The first project that I want to share with you that uses the new Rubber Glass product will cause you to wonder why I didn't just use resin. Several reasons: this silicone product is flexible, which means that you can cinch your beadwork tightly around it and have it actually dig in slightly. You can even stitch right through it if you want to. Once it is cured, you can fracture it so that it takes on the look of either glass or ice. No release agents are needed with your molds. It is crystal crystal clear when it dries so that anything embedded looks like it is trapped in glass. Only the very clearest resin comes close.
Basically, silicone and resins are two completely different products. Each has its best use, and since this form of silicone, Rubber Glass, is new to the market, we've just begun to figure out all we can do with it!
Materials & Tools
Rubber glass (Smooth-On.com)
Size 8/0 seed beads, ice blue
Size 11/0 seed beads, ice blue
Size 15/0 seed beads, ceylon pearl
Nymo beading thread, size O white
Mixing cup and stirrer for silicone
Mold for silicone (I used a small paper cup)
Beading needles, size 13
Flat nose pliers
Round nose pliers
1. Form a loose swirl pattern with brass wire, leaving a 4 inch "tail".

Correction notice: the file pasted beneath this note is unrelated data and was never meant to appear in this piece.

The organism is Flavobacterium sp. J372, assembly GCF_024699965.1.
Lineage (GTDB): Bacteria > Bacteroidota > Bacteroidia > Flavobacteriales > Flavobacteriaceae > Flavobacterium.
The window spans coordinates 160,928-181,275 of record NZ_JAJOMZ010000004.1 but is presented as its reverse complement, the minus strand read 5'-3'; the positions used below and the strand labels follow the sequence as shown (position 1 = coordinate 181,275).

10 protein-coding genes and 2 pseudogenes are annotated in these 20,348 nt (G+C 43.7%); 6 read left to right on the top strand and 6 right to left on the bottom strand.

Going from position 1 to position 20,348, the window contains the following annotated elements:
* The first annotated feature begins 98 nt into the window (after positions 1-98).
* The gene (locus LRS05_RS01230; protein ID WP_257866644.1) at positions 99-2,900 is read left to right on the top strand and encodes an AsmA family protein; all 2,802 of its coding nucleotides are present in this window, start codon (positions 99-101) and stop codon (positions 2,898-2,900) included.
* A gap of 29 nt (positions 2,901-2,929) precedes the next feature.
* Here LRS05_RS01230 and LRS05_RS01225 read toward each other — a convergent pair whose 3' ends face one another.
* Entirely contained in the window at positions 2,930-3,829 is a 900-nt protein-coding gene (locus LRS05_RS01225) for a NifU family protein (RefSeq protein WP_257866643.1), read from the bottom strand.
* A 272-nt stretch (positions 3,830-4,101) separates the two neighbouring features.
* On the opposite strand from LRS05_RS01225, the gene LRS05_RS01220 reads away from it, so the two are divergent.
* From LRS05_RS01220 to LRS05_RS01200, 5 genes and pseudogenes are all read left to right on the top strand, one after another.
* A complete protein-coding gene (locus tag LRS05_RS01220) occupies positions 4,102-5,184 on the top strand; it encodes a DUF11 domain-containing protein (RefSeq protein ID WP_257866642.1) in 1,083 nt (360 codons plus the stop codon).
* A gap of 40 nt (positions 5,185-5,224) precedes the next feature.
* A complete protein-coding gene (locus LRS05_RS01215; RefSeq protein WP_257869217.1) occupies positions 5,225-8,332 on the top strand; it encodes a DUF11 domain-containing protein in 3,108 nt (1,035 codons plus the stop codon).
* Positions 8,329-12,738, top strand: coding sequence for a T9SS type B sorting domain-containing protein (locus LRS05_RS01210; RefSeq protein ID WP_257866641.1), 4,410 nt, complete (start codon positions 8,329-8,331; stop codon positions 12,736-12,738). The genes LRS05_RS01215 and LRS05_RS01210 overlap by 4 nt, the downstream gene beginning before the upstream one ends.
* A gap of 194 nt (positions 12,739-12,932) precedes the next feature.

2. Mix up rubber glass according to the package directions. Measure carefully.
3. Use masking tape to suspend the wire in the silicone while it hardens. Unmold when fully cured (no release agent is needed). Cut the back flat and "chip" the sides to create a jagged looking disc.
4. String enough size 8/0 seed beads to go around the disc. String through the beginning bead from the same direction and slip that bead over the brass wire.
5. Peyote stitch a couple of rows around the disc, pulling snug.
6. On the back side of the disc, create "prongs" with size 11/0 seed beads topped with one 15/0 seed bead. Stitch back down through the 11/0s and back into the peyote ring.
7. When all the prongs are stitched, take the needle and thread to the top of one prong and add size 15/0 seed beads between the top of each prong. Stitch around the whole ring again for strength, and run the needle back down one of the prongs.
8. Stitch to the front side of the peyote ring, and add prongs on that side too.
9. Repeat step 7, creating a ring in the front. Run the needle back down into the peyote ring and secure all thread ends.
10. Turn a wrapped loop with the brass wire and file any sharp ends.
Copyright 2010 Cyndi Lavin. Not to be reprinted, resold, or redistributed for profit. May be printed out for personal use or distributed electronically provided that entire file, including this notice, remains intact.
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